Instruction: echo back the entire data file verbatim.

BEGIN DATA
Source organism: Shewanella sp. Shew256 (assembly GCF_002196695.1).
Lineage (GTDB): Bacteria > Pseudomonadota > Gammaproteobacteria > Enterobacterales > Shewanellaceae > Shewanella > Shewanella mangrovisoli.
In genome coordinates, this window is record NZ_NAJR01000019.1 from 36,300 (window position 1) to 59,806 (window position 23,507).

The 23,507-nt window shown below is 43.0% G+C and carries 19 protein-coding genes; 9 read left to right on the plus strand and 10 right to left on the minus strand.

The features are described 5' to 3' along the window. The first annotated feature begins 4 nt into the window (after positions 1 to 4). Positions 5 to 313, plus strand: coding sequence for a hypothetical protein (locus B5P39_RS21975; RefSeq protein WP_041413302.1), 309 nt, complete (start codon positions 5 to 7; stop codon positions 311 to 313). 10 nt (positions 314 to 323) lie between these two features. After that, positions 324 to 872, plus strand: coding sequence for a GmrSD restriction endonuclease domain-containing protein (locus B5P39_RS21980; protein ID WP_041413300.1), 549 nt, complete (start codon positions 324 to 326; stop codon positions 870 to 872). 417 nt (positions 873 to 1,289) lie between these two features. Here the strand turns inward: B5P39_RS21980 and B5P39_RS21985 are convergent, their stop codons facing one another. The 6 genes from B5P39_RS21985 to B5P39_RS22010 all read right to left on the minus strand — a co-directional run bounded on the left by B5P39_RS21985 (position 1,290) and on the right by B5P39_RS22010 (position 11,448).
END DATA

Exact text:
Source organism: Shewanella sp. Shew256 (assembly GCF_002196695.1).
Lineage (GTDB): Bacteria > Pseudomonadota > Gammaproteobacteria > Enterobacterales > Shewanellaceae > Shewanella > Shewanella mangrovisoli.
In genome coordinates, this window is record NZ_NAJR01000019.1 from 36,300 (window position 1) to 59,806 (window position 23,507).

The 23,507-nt window shown below is 43.0% G+C and carries 19 protein-coding genes; 9 read left to right on the plus strand and 10 right to left on the minus strand.

The features are described 5' to 3' along the window. The first annotated feature begins 4 nt into the window (after positions 1 to 4). Positions 5 to 313, plus strand: coding sequence for a hypothetical protein (locus B5P39_RS21975; RefSeq protein WP_041413302.1), 309 nt, complete (start codon positions 5 to 7; stop codon positions 311 to 313). 10 nt (positions 314 to 323) lie between these two features. After that, positions 324 to 872, plus strand: coding sequence for a GmrSD restriction endonuclease domain-containing protein (locus B5P39_RS21980; protein ID WP_041413300.1), 549 nt, complete (start codon positions 324 to 326; stop codon positions 870 to 872). 417 nt (positions 873 to 1,289) lie between these two features. Here the strand turns inward: B5P39_RS21980 and B5P39_RS21985 are convergent, their stop codons facing one another. The 6 genes from B5P39_RS21985 to B5P39_RS22010 all read right to left on the minus strand — a co-directional run bounded on the left by B5P39_RS21985 (position 1,290) and on the right by B5P39_RS22010 (position 11,448).